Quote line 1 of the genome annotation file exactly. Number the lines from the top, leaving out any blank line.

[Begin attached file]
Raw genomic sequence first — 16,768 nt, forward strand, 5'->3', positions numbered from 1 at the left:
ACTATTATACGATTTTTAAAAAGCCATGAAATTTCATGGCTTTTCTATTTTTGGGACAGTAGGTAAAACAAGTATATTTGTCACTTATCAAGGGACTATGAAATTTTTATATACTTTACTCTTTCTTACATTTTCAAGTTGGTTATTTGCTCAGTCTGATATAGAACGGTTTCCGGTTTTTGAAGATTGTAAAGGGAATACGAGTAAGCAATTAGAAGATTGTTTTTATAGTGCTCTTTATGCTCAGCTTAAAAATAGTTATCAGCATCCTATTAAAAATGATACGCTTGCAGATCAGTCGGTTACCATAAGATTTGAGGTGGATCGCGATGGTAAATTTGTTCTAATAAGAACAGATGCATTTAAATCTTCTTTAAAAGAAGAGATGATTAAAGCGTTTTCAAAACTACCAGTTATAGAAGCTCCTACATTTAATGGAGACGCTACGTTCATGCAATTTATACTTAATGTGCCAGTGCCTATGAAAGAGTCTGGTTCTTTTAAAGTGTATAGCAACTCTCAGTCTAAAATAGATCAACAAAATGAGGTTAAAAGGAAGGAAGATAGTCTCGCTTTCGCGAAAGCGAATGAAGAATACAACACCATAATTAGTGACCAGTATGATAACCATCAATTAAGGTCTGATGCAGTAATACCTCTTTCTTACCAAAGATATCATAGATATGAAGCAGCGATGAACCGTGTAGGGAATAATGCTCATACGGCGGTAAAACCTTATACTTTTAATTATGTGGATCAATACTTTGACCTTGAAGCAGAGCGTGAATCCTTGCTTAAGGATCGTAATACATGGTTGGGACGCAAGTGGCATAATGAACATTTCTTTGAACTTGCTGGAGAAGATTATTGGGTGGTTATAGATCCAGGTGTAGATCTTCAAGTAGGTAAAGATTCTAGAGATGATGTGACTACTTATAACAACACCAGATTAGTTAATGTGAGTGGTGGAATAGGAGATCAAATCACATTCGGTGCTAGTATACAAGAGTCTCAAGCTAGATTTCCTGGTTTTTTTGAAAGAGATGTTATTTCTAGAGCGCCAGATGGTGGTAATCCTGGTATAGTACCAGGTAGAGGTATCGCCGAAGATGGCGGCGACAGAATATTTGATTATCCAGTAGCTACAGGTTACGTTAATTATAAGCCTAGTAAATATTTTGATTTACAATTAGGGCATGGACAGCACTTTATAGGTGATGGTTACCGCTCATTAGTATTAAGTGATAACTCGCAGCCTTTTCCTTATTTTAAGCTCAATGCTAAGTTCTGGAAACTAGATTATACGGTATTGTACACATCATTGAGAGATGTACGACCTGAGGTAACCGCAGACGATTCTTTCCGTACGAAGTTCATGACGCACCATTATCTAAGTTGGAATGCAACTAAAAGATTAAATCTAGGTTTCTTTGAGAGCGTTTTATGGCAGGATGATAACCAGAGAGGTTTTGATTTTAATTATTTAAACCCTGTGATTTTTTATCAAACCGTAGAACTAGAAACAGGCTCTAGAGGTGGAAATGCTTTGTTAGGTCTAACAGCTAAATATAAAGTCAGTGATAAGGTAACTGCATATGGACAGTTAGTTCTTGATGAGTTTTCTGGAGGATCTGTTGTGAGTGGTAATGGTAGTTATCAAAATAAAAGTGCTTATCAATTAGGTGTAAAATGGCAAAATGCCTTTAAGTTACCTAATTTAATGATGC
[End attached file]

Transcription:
Raw genomic sequence first — 16,768 nt, forward strand, 5'->3', positions numbered from 1 at the left: